“Until we get to zero, we’re not satisfied”: VA officials working to decrease veteran suicide number

Veteran suicide numbers are dropping, but Veterans Affairs officials said it’s still not good enough.

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VA leaders and veterans are now talking about what can be done to save the lives of those who serve.

Every service member’s story is unique.

“The Air Force provided me the opportunity to go places and see things I wouldn’t have seen otherwise,” U.S. Air Force veteran Jemal Finney recalled.

If you talk to enough of them, however, there are parts that start to sound familiar. Many suffer from the mental and emotional toll of their time in the military.

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“You put your life on the line and I want to ask someone ‘what is the price of freedom’ because for me it’s my mental status right now,” Finney said.

After serving all over the world, Finney needed help. He found it at the DC Vet Center.

“In a group environment, it’s a community,” he described. “The brothers are looking out for each other, and they understand what you’ve been through because they’ve been through something very similar.”

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“It offers that intimate relationship; it’s that the continuity of care,” said Dr. John Lavell, director of the DC Vet Center. “If you’re not a part of something, then you’re apart from something and we offer that sameness, that sense of belonging.”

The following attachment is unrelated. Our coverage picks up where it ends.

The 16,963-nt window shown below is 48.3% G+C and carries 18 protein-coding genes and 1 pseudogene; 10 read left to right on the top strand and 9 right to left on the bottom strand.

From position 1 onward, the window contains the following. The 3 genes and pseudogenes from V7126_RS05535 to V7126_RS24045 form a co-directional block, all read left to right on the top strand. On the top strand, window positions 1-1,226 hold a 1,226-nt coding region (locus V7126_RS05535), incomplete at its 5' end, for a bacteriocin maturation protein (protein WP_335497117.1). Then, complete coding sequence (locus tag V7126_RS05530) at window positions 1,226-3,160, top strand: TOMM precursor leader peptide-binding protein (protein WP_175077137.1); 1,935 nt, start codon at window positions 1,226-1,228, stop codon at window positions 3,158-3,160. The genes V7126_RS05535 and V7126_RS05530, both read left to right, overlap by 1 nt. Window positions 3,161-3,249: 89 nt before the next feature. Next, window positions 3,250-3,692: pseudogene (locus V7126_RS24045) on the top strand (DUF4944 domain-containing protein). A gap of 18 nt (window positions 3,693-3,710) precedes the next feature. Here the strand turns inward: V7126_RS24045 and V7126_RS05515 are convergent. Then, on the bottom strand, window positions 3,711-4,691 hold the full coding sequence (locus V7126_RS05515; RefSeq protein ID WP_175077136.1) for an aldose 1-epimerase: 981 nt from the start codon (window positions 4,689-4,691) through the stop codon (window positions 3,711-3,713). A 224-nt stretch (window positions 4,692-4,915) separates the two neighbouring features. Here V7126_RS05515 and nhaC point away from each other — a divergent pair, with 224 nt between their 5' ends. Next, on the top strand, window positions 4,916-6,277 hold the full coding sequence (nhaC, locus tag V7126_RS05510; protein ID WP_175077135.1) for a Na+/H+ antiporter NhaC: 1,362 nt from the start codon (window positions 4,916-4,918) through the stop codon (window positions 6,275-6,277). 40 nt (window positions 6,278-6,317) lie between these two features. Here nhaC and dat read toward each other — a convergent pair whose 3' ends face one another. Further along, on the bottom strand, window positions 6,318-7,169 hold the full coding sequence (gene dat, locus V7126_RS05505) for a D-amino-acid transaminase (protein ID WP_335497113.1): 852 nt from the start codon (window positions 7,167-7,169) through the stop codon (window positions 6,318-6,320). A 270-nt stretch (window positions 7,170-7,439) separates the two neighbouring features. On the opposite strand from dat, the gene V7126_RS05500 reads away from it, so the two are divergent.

There are a lot of vets who can relate to what Jemal is experiencing. The latest data from the VA shows about 17 veterans died by suicide every day in 2020. That is the lowest rate since 2016.

“Until we get to zero, we’re not satisfied,” veteran and VA Press Secretary Terrence Hayes said. “Suicide can be preventable.”

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To help, the suicide hotline is a simple dial 988. Hayes explained now, calls are answered within nine to ten seconds.

In the past, veterans have said that they’ve called the hotline and they’ve been put on hold. We asked Hayes what is different now.

“We have more staff,” he responded. “To those individuals where calls may have been dropped, that’s very unfortunate and we understand that and we recognize that and we’ve been able to correct those issues.”

Finney hopes his fellow vets hear a message he says changed his life.

“Seek help,” he said. “You don’t have to do it alone.”

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